Rutgers handling of student protests disappointing
Letter to Editor
As proud alumni of Rutgers University, nothing makes us happier than seeing Rutgers students use their education to make the world a better place. It was with great pride that we recently watched a video of current students standing up for their right to participate in selecting who would speak at their upcoming graduation. We are proud that they tried to work with the administration using proper channels and even more proud to see that, when they were rebuffed, they pressed for dialogue using the honored tradition of civil disobedience. Their actions are part of a long and proud history at Rutgers University, and they reflect a deep understanding of the ways we all need to be willing to put ourselves on the line when we see an injustice.
It was frustrating and disheartening to see the patronizing and mealy-mouthed way Vice Chancellor of Student Affairs Felicia McGinty addressed students after they spoke so eloquently and knowledgeably about the connection between the terrible consequences of military action in Iraq and the bland a-political politics of prestige and cronyism evidenced by the decision to invite such a polarizing figure to speak at graduation. Note that Condoleezza Rice was not invited to participate in open debate, but instead to be permitted to speak unchallenged for a large sum of money and an honorary degree. Their critique of Rice’s role in the war in Iraq war, particularly, the use of torture is smart and worth considering. Their requests were reasonable, and their patience in the face of increasingly outrageous threats of arrest and suspension was remarkable.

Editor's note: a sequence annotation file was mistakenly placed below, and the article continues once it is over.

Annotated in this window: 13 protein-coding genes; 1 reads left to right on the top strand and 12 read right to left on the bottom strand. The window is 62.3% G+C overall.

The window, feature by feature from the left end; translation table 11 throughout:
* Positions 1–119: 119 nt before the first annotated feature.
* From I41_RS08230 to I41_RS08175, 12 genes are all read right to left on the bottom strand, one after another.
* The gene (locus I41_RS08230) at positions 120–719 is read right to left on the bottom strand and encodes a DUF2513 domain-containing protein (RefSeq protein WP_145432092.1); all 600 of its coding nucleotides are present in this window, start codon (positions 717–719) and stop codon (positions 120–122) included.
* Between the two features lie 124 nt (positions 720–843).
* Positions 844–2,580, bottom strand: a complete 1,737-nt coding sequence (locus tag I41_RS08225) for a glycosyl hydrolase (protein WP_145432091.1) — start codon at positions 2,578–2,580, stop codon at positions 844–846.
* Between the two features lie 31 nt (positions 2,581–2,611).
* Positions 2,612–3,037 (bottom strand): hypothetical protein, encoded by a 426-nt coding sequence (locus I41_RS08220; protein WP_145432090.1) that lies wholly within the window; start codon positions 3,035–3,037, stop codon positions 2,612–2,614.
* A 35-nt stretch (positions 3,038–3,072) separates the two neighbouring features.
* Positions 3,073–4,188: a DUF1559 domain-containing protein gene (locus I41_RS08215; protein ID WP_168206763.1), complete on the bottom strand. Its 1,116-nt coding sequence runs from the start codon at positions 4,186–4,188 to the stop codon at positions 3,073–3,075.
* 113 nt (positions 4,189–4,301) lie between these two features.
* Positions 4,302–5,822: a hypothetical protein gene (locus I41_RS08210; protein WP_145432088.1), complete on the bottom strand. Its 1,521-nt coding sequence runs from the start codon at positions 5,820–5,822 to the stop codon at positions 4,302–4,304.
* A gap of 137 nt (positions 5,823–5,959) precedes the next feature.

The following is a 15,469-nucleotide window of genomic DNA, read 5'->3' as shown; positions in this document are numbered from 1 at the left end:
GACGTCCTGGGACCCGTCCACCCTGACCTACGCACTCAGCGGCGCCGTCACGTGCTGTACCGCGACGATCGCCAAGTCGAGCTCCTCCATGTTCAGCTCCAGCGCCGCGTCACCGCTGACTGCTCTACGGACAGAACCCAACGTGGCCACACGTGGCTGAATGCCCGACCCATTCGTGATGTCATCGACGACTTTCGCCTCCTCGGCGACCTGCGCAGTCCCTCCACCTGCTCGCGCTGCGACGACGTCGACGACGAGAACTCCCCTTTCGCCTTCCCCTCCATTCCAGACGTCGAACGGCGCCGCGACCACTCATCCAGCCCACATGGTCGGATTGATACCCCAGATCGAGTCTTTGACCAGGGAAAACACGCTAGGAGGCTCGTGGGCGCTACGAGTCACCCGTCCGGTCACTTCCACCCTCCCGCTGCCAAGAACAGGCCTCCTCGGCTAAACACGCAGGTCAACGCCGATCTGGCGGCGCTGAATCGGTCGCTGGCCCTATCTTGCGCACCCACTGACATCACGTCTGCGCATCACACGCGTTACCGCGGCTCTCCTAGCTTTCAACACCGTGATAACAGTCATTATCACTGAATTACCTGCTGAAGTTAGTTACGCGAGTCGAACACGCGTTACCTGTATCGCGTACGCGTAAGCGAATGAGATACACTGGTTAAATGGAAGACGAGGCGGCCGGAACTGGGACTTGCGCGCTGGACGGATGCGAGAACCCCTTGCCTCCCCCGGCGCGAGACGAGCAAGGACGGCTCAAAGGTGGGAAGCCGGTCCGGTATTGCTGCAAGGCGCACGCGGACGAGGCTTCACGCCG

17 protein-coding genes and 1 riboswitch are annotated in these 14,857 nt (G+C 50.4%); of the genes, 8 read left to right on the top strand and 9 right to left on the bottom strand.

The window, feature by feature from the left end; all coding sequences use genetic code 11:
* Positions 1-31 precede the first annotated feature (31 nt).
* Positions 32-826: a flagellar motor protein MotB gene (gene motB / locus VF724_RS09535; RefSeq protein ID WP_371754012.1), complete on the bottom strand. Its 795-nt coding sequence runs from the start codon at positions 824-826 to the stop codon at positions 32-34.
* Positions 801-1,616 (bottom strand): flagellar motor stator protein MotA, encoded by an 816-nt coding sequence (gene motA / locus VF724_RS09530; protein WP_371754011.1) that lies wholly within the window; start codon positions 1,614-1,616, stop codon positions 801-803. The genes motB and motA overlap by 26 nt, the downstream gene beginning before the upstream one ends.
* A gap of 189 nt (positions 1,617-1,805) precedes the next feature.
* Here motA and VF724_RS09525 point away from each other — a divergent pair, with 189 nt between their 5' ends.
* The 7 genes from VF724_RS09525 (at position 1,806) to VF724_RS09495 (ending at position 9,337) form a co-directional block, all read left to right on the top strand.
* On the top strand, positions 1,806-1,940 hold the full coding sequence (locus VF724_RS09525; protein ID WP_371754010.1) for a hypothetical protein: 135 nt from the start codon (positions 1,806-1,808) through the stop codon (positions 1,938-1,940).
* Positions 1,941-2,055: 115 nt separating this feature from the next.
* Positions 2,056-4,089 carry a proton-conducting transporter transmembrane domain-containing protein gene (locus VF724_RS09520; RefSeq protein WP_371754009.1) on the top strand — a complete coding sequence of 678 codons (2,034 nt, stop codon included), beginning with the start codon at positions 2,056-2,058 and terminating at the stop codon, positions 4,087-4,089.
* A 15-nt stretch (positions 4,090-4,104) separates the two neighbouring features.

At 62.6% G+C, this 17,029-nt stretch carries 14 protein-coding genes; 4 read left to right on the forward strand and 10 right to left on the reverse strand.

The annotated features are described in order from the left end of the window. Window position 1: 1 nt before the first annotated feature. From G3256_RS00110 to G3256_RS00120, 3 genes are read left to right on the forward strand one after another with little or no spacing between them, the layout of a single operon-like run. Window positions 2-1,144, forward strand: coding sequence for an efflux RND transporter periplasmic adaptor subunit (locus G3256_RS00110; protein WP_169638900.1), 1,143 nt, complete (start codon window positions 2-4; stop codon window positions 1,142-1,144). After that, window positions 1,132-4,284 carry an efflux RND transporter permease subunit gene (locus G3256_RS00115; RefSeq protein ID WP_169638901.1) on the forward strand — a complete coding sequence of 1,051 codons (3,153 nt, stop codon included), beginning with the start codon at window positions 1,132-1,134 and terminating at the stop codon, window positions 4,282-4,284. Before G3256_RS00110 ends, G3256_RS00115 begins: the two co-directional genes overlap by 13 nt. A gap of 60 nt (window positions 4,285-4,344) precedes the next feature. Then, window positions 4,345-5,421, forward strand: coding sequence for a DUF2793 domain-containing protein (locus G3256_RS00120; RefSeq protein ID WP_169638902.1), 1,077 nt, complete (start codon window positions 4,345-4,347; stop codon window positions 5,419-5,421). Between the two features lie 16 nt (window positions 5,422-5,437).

Students like these make us proud to say that we graduated from Rutgers. They give us great hope for the future. We support them fully in both their demand to dis-invite Rice and their insistence that all decision-making work through the proper channels.
We resolve not to support Rutgers in any way until we see evidence that the administration respects the right of students to participate in decisions that affect them and, when denied that right, to engage in peaceful civil disobedience.
Additionally, we expect to hear that Felicia McGinty has been reprimanded or fired for her inability to respect the students in her charge. Her rudeness and disregard for students engaging in peaceful civil disobedience suggest that she is not qualified for her current job unless she receives further training, perhaps from the very students she treated so disrespectfully.
This letter is written by Alexine Fleck, a Rutgers class of 1992 alumna, and backed by several other alumni: